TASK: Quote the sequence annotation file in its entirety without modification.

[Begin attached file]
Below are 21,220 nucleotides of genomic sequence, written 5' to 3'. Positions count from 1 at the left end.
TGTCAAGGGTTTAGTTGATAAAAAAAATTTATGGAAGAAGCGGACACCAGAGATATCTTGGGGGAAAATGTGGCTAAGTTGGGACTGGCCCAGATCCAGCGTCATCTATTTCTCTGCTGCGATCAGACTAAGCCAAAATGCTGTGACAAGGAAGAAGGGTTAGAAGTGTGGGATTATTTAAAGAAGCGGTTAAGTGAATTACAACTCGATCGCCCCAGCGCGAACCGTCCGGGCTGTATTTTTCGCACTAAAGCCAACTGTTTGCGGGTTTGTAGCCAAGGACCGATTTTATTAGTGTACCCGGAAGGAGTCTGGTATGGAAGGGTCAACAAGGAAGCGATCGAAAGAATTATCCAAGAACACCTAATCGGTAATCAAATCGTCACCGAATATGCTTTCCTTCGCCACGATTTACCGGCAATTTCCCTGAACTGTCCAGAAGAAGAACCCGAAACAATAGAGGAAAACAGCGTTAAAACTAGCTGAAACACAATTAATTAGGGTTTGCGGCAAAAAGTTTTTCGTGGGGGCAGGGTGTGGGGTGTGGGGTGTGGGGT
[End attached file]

Below are 21,220 nucleotides of genomic sequence, written 5' to 3'. Positions count from 1 at the left end.
TGTCAAGGGTTTAGTTGATAAAAAAAATTTATGGAAGAAGCGGACACCAGAGATATCTTGGGGGAAAATGTGGCTAAGTTGGGACTGGCCCAGATCCAGCGTCATCTATTTCTCTGCTGCGATCAGACTAAGCCAAAATGCTGTGACAAGGAAGAAGGGTTAGAAGTGTGGGATTATTTAAAGAAGCGGTTAAGTGAATTACAACTCGATCGCCCCAGCGCGAACCGTCCGGGCTGTATTTTTCGCACTAAAGCCAACTGTTTGCGGGTTTGTAGCCAAGGACCGATTTTATTAGTGTACCCGGAAGGAGTCTGGTATGGAAGGGTCAACAAGGAAGCGATCGAAAGAATTATCCAAGAACACCTAATCGGTAATCAAATCGTCACCGAATATGCTTTCCTTCGCCACGATTTACCGGCAATTTCCCTGAACTGTCCAGAAGAAGAACCCGAAACAATAGAGGAAAACAGCGTTAAAACTAGCTGAAACACAATTAATTAGGGTTTGCGGCAAAAAGTTTTTCGTGGGGGCAGGGTGTGGGGTGTGGGGTGTGGGGT